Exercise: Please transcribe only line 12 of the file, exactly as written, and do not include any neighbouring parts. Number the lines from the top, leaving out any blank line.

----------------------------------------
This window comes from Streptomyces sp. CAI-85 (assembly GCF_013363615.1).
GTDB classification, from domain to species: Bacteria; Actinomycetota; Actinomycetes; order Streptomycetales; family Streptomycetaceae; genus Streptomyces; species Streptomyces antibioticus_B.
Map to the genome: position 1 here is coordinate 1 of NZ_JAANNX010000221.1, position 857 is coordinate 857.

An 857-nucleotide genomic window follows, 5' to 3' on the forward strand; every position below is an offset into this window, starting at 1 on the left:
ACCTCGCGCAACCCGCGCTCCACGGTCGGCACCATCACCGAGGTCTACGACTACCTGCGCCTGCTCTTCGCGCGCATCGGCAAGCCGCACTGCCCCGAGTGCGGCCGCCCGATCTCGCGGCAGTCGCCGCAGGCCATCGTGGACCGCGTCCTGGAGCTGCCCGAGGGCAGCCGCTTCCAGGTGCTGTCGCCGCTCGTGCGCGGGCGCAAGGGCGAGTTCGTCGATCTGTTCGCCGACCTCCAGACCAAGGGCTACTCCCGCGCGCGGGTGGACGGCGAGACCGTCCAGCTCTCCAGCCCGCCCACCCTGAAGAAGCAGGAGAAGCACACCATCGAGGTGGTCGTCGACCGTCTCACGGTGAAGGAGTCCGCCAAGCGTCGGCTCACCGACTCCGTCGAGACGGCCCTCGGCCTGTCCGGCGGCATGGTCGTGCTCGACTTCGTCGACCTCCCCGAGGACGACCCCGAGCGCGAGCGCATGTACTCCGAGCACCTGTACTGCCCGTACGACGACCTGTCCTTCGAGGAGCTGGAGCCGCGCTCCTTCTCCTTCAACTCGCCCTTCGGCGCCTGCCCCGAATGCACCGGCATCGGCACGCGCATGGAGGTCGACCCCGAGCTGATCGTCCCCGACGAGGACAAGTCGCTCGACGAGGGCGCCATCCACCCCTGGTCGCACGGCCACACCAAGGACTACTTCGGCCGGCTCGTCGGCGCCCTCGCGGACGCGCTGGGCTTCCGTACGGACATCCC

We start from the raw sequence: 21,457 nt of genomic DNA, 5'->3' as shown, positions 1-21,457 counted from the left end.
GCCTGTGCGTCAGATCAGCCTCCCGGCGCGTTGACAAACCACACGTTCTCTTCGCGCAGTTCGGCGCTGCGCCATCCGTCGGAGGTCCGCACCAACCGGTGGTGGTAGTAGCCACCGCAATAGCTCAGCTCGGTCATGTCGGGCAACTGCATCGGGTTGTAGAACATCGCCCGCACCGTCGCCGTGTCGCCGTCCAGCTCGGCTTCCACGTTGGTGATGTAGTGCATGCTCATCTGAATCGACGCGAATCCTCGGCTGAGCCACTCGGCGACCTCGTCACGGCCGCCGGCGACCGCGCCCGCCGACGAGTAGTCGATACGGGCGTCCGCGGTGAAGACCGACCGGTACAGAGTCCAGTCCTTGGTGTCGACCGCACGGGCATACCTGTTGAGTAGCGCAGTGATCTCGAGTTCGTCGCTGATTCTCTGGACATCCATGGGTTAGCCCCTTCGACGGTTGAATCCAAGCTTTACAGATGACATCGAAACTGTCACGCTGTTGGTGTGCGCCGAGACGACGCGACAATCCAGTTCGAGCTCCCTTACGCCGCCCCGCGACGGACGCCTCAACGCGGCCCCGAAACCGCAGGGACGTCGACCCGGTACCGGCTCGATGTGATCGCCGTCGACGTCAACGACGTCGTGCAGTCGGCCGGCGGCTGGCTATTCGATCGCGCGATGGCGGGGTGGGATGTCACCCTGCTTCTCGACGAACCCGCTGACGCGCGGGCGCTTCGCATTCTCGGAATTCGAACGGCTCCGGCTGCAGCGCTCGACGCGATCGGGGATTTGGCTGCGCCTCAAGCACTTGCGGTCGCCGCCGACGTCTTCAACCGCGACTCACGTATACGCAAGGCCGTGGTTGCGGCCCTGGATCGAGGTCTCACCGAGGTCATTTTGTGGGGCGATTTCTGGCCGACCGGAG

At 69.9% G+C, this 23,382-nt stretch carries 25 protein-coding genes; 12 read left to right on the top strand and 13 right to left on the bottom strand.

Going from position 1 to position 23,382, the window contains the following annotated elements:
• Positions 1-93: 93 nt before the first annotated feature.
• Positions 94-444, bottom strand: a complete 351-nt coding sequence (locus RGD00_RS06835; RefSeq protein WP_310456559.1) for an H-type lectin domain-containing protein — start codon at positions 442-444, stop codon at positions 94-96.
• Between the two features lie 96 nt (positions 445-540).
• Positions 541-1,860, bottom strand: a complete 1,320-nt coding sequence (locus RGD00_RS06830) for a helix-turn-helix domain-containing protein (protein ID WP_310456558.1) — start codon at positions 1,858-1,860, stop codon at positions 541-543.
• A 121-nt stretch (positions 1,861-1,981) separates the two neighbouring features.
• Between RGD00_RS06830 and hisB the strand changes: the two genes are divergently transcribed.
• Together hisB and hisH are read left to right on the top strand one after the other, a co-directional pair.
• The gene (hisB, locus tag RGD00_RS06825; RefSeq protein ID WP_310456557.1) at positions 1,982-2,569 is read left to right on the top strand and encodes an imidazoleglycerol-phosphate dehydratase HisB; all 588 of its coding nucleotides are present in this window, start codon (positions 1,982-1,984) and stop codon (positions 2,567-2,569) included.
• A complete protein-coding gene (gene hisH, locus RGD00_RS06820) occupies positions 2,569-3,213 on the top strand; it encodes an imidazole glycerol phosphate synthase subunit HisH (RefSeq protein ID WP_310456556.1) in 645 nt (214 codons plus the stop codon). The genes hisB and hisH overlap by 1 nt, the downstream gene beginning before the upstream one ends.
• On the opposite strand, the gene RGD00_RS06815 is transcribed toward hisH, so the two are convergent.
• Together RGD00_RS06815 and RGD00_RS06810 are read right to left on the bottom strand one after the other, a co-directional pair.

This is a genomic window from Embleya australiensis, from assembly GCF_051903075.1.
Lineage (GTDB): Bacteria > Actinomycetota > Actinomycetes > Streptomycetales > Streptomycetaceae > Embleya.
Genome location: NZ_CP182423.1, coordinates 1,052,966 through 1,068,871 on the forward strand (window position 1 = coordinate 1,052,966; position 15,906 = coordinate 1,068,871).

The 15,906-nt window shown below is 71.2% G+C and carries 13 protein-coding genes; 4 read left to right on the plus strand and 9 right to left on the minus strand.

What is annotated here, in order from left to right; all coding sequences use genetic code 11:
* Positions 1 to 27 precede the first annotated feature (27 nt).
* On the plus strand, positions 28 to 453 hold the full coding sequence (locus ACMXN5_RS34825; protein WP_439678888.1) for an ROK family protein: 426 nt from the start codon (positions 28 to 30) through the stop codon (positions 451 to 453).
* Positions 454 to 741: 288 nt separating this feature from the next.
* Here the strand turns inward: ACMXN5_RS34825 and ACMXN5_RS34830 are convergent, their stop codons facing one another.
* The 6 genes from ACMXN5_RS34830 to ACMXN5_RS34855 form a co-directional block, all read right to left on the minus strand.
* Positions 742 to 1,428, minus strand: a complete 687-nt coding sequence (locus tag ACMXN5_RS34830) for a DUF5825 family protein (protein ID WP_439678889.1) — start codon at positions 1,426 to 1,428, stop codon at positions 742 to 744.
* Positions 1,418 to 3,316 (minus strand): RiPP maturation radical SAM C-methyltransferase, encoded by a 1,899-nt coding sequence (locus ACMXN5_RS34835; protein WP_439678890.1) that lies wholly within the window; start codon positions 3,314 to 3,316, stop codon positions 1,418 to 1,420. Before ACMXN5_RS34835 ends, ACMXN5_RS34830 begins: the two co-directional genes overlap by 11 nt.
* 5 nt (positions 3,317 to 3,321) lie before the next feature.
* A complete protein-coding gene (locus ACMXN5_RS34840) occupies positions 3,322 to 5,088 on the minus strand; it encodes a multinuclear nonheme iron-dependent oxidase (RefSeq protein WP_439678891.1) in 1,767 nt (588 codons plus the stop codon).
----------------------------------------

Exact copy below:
• Between the two features lie 96 nt (positions 445-540).